The graphs in Figure 7 compare the two acceptance functions over a range of temperatures. The curves differ most at the highest temperatures, and they become almost indistinguishable at the lowest temperatures, where both curves approximate a step function. Although both functions are defined over the entire real number line, the two-dimensional Ising model allows \(\Delta E\) to take on only five distinct values: \(–8, –4, 0, +4,\) and \(+8\). Thus the Ising probability functions are never evaluated anywhere other than the positions marked by colored dots.

Here are JavaScript functions that implement a macrostep in each of the algorithms, with their differences in both visitation sequence and acceptance function:

```
function runMetro() {
for (let y = 0; y < gridSize; y++) {
for (let x = 0; x < gridSize; x++) {
let deltaE = calcDeltaE(x, y);
let boltzmann = Math.exp(-deltaE/temperature);
if ((deltaE <= 0) || (Math.random() < boltzmann)) {
lattice[x][y] *= -1;
}
}
}
drawLattice();
}
function runGlauber() {
for (let i = 0; i < N; i++) {
let x = Math.floor(Math.random() * gridSize);
let y = Math.floor(Math.random() * gridSize);
let deltaE = calcDeltaE(x, y);
let boltzmann = Math.exp(-deltaE/temperature);
if (Math.random() < (boltzmann / (1 + boltzmann))) {
lattice[x][y] *= -1;
}
}
drawLattice();
}
```

(As I mentioned above, the rest of the source code for the simuations is available on GitHub.)

We’ve seen that the Metropolis and the Glauber algorithms differ in their choice of both visitation sequence and acceptance function. They also produce different patterns or textures when you watch them in action on the computer screen. But what about the numbers? Do they predict different properties for the Ising ferromagnet?

A theorem mentioned throughout the MCMC literature says that these two algorithms (and others like them) should give identical results when properties of the model are measured at thermal equilibrium. I have encountered this statement many times in my reading, but until a few weeks ago I had never tested it for myself. Here are some magnetization data that look fairly convincing:

## Magnitude of Magnetization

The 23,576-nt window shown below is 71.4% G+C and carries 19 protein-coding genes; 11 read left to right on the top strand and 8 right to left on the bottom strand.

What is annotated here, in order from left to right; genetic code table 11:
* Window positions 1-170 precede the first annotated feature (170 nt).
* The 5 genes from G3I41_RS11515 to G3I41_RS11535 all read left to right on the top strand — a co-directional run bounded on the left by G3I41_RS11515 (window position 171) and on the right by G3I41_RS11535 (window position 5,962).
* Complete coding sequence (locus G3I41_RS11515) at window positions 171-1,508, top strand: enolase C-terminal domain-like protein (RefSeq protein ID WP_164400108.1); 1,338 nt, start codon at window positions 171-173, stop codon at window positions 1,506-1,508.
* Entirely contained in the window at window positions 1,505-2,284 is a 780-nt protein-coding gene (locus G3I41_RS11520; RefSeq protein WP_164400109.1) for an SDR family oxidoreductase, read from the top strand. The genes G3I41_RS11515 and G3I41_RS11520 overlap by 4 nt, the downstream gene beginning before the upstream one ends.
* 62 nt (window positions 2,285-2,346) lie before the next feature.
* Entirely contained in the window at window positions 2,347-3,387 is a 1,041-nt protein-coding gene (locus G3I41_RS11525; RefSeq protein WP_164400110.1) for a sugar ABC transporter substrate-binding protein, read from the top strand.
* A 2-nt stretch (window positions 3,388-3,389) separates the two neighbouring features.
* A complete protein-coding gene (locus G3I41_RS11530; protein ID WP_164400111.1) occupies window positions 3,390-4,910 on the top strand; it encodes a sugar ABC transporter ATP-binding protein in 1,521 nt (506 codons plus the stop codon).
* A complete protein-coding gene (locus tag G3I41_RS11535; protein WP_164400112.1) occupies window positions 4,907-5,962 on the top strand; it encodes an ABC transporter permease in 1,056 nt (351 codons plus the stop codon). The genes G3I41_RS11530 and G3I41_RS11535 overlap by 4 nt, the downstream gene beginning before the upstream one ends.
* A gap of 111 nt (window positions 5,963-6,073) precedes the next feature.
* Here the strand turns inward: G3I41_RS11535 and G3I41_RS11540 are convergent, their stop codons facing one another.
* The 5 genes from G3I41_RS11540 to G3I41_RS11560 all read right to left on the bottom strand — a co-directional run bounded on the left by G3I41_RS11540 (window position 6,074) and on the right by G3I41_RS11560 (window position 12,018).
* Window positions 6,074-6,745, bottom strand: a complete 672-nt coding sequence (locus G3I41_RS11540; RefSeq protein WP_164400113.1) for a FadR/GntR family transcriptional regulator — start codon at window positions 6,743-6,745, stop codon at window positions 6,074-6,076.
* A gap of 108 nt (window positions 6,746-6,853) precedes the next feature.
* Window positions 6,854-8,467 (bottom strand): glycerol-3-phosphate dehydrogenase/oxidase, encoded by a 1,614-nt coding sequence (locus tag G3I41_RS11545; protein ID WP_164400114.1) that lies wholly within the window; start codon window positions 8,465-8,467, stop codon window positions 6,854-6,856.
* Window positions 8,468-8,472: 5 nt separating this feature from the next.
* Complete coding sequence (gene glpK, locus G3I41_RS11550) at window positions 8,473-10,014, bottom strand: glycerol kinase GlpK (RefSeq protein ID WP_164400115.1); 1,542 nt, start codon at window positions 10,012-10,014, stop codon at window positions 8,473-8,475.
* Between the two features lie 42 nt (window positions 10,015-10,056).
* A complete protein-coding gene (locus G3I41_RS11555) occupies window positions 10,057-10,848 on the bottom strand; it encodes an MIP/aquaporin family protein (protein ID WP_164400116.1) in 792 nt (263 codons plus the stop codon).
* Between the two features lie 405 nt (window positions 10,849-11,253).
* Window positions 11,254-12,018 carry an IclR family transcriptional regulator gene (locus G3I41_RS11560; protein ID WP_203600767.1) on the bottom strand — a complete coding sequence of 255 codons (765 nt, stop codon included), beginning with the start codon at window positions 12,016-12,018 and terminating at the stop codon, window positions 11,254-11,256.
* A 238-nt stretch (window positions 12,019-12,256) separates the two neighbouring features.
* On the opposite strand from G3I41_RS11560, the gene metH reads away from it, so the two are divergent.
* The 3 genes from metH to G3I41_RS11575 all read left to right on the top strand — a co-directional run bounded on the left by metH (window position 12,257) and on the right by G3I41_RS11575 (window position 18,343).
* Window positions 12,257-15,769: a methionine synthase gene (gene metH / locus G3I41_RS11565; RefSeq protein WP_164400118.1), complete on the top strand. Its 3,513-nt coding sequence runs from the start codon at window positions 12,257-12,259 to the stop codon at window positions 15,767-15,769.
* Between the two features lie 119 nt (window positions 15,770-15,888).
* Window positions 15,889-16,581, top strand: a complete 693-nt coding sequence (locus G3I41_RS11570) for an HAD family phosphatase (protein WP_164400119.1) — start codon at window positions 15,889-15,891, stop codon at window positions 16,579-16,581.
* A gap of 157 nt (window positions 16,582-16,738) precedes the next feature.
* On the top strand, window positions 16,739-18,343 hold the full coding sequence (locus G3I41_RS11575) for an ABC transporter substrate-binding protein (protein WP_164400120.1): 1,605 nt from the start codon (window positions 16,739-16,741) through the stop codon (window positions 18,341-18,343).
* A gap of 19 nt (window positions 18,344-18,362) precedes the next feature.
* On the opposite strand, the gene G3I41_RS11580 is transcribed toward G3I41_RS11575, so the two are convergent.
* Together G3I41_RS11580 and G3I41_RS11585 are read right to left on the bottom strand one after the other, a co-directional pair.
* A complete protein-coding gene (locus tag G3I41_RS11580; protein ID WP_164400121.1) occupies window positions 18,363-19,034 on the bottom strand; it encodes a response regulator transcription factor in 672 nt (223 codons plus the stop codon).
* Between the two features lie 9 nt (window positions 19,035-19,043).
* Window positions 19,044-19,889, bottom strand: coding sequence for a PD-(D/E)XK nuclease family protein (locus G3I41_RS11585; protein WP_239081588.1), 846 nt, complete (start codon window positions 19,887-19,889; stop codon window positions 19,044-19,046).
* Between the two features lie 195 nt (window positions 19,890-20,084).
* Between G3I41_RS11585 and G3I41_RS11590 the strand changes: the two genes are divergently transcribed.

T = 1.0 | T = 2.0 | T = 2.7 | T = 3.0 | T = 5.0 | T = 10.0 | |
---|---|---|---|---|---|---|

Metropolis | 0.9993 | 0.9114 | 0.0409 | 0.0269 | 0.0134 | 0.0099 |

Glauber | 0.9993 | 0.9118 | 0.0378 | 0.0274 | 0.0136 | 0.0100 |

The table records the absolute value of the magnetization in Metropolis and Glauber simulations at various temperatures. Five of the six measurements differ by less than \(0.001\); the exception cames at \(T = 2.7\), near the critical point, where the difference rises to about \(0.003\). Note that the results are consistent with the presence of a phase transition: Magnetization remains close to \(0\) down to the critical point and then approaches \(1\) at lower temperatures. (By reporting the magnitude, or absolute value, of the magnetization, we treat all-up and all-down states as equivalent.)

I made the measurements by first setting the temperature and then letting the simulation run for at least 1,000 macrosteps in order to reach an equilibrium condition.

When I first looked at these results and saw the close match between Metropolis and Glauber, I felt a twinge of paradoxical surprise. I call it paradoxical because I knew before I started what I would see, and that’s exactly what I *did* see, so obviously I should not have been surprised at all. But some part of my mind didn’t get that memo, and as I watched the two algorithms converge to the same values all across the temperature scale, it seemed remarkable.

The theory behind this convergence was apparently understood by the pioneers of MCMC in the 1950s. The theorem states that any MCMC algorithm will produce the same distribution of states at equilibrium, as long as the algorithm satisfies two conditions, called ergodicity and detailed balance.

*ergodic* was coined by Boltzmann, and is usually said to have the Greek roots εργον οδος, meaning something like “energy path.” Giovanni Gallavotti disputes this etymology, suggesting a derivation from εργον ειδoς, which he translates as “monode with a given energy.” Take your pick.*cul de sac* states you might wander into and never be able to escape, or border walls that divide the space into isolated regions. The Metropolis and Glauber algorithms satisfy this condition because every transition between states has a nonzero probability. (In both algorithms the acceptance probability comes arbitrarily close to zero but never touches it.) In the specific case of the \(100 \times 100\) lattice I’ve been playing with, any two states are connected by a path of no more than \(10{,}000\) steps.